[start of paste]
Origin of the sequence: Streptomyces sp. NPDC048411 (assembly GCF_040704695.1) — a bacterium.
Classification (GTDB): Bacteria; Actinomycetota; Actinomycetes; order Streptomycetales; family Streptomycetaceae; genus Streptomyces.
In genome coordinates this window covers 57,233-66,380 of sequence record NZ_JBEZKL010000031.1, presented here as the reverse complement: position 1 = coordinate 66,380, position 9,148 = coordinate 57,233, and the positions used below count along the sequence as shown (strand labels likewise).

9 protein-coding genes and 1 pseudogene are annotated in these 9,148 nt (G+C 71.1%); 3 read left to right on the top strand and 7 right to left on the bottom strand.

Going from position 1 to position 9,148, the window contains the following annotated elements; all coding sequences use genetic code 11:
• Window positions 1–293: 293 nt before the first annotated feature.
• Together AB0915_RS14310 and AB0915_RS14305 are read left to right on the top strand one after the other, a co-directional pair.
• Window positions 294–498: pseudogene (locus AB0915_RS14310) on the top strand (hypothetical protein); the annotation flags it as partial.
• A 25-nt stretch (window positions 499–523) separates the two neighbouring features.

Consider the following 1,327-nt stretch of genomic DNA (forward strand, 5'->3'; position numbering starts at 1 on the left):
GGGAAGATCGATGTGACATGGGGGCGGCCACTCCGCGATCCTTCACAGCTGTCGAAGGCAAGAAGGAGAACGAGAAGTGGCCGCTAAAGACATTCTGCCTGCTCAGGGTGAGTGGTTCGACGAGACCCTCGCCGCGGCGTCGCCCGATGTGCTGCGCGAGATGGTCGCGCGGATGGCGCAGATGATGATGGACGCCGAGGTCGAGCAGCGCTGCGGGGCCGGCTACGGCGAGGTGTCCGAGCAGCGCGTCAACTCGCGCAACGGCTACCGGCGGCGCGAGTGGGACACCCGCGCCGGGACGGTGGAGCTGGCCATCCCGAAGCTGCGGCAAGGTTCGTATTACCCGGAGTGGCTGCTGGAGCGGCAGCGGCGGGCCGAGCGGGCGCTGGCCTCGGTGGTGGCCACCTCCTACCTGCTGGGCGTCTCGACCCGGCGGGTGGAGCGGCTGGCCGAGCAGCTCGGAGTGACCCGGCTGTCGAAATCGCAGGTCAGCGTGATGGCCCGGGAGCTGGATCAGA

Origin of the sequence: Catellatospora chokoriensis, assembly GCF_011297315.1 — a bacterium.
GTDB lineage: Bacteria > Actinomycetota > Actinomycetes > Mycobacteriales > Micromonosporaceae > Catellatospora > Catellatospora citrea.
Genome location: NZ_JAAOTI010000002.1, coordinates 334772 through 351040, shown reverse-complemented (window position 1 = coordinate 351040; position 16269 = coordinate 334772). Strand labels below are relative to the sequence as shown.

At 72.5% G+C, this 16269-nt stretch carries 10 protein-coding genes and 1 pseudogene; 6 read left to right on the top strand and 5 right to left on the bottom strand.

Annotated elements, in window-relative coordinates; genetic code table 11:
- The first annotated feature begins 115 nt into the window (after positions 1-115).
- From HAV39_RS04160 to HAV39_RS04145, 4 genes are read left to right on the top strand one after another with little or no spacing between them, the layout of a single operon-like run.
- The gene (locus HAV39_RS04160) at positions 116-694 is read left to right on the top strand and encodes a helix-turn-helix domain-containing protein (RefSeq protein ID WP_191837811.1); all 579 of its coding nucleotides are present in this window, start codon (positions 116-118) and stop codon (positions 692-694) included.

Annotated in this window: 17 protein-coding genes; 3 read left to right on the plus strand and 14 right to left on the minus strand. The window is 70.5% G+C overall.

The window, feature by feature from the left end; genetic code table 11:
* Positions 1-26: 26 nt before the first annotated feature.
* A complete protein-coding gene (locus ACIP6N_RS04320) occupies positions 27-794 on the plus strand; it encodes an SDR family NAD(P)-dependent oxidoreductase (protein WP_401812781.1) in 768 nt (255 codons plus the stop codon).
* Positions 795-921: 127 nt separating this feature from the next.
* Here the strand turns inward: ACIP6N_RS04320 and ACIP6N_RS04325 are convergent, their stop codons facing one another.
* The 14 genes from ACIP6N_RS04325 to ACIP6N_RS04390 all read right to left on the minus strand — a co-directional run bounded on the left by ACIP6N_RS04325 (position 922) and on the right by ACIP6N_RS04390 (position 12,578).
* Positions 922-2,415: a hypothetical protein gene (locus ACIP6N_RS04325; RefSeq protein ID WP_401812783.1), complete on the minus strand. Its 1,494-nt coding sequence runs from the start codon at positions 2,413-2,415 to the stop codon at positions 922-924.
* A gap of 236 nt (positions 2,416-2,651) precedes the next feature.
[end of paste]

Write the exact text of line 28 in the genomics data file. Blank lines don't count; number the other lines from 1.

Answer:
* A gap of 236 nt (positions 2,416-2,651) precedes the next feature.